THE friendly neighbour is a dying breed.
Irish people no longer feel comfortable popping next door for a cup of sugar or a brew, with many not even knowing the names of their neighbours.
According to a new survey, one in four no longer knows anything about the people living on the same street.
And nearly half of those surveyed, around 47pc, claimed that they knew their neighbours only to say hello to, but that was it.
The problem is worst in urban communities, where 25pc said they 'didn't know their neighbours at all'.
The study was carried out by Centra as part of their third annual Street Feast.
It found that 30pc of people "hadn't spoken to their neighbours in the past six months", while 8pc claimed they had "never spoken to their neighbours at all".
The answer as to why we have so little contact with those around us may lie in the lack of effort made by existing tenants when new families move in.
Some 64pc people said that they "wouldn't bother to go and welcome a new neighbour to the area".
However, at the same time, most movers want somebody to greet them after moving into a new home.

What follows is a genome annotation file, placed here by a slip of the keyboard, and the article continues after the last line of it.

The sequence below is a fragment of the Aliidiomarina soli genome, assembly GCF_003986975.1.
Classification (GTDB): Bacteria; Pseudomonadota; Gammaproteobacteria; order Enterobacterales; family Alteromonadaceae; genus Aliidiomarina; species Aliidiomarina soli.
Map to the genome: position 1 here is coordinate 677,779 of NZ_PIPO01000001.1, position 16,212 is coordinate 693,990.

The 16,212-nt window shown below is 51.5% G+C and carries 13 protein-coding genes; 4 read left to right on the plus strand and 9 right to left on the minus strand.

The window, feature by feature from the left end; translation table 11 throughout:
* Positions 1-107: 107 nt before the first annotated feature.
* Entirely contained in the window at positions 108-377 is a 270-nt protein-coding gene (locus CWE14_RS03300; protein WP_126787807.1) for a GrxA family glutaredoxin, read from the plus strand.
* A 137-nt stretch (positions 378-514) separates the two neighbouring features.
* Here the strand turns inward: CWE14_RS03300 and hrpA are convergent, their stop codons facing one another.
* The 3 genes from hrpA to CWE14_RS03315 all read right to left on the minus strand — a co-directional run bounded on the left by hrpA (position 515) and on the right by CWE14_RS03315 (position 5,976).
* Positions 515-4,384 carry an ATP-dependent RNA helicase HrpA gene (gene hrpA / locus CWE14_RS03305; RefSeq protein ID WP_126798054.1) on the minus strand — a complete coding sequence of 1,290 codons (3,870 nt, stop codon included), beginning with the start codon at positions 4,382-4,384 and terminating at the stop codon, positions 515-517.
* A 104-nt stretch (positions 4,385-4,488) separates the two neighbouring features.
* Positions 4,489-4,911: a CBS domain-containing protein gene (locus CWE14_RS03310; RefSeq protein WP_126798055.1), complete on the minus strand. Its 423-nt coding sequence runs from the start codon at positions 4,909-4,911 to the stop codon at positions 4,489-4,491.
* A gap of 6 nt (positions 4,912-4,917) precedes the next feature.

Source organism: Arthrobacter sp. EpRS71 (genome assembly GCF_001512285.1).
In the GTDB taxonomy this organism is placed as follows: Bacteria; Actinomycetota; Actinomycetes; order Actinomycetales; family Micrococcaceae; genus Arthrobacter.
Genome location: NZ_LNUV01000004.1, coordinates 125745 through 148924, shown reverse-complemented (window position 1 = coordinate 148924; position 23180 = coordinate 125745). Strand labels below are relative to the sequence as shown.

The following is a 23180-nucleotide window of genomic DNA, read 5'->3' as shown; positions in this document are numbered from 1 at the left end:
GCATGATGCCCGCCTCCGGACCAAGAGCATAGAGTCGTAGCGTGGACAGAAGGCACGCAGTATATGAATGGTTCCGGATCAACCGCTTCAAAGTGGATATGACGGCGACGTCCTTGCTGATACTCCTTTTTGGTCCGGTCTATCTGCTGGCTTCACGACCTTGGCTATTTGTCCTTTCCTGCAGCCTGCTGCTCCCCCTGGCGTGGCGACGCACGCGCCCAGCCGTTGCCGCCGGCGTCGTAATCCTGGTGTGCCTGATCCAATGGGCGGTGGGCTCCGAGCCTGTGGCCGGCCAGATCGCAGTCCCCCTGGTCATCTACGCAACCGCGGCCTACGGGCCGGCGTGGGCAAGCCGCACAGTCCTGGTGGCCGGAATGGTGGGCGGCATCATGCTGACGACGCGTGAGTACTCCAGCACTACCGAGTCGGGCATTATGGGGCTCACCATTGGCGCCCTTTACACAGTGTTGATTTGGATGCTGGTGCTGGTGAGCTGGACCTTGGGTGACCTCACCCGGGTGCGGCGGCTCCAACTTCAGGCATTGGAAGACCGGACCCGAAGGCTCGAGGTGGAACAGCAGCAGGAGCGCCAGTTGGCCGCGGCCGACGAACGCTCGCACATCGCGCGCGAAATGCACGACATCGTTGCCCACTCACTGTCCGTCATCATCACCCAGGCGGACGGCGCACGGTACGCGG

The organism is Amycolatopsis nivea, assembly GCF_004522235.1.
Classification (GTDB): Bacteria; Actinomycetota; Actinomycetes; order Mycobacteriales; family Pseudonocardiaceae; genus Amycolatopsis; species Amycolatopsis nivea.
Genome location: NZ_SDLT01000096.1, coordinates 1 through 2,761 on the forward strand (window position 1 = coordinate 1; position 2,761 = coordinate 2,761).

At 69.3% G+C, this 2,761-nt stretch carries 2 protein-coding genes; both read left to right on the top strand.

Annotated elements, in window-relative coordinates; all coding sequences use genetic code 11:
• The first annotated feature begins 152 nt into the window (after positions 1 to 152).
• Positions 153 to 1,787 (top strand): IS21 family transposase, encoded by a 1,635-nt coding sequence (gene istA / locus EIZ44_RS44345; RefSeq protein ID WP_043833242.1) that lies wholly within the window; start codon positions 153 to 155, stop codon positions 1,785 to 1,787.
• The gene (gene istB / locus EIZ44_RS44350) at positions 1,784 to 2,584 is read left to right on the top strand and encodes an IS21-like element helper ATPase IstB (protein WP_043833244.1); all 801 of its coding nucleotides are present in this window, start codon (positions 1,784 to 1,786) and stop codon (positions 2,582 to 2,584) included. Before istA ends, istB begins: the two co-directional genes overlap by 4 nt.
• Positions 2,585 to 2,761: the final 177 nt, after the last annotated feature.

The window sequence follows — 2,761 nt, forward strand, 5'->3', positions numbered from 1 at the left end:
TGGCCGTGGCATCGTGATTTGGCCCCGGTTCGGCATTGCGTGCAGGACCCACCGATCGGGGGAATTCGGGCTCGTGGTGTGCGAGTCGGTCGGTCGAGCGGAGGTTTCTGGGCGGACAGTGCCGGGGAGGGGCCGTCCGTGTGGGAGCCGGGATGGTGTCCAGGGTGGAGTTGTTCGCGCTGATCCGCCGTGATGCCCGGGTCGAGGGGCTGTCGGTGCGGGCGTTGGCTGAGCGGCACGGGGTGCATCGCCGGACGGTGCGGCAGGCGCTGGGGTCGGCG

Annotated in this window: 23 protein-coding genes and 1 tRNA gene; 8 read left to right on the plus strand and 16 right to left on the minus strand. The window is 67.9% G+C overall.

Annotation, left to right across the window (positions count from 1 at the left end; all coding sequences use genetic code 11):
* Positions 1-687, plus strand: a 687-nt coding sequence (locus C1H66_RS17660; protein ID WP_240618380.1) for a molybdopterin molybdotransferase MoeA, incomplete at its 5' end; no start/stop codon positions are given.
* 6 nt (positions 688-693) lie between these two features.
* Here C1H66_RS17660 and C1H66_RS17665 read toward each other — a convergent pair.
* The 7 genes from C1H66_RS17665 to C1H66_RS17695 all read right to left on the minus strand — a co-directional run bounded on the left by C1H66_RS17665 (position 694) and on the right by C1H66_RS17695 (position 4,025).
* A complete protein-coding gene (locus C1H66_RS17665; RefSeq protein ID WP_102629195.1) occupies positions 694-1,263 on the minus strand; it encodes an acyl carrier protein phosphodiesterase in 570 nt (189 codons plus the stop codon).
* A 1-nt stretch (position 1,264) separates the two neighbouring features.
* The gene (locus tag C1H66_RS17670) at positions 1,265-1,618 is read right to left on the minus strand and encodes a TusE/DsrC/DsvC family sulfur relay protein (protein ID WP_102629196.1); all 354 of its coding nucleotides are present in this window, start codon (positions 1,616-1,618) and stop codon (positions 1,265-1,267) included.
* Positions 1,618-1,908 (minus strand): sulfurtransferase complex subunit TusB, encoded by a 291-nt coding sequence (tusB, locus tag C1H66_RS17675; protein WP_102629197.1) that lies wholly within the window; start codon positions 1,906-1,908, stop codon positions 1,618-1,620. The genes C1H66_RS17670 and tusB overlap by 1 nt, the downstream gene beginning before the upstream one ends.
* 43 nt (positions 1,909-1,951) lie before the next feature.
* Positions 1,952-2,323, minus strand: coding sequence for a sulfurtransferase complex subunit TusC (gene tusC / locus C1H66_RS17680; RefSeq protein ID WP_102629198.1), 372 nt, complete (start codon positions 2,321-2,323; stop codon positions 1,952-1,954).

Of those who responded to the survey, 62pc admitted that they would like to be welcomed into a new area if they moved.
When questioned as to their community involvement and responsibilities, 72pc of people replied that they have no involvement in their local residents association or group.
On a less serious note, the survey also posed the question of which celebrities we would prefer to have as our neighbours.
To this, 34pc said rugby star Brian O'Driscoll, his actress wife Amy Huberman and their newborn Sadie. Bono received 7pc of the vote.
Street Feast was founded in 2010 by a group of volunteers aiming to unite neighbours through food, with the hope of bringing lasting improvements to communities.
Roughly 200 Street Feasts have been registered across the country, with most of the events due to take place on June 23.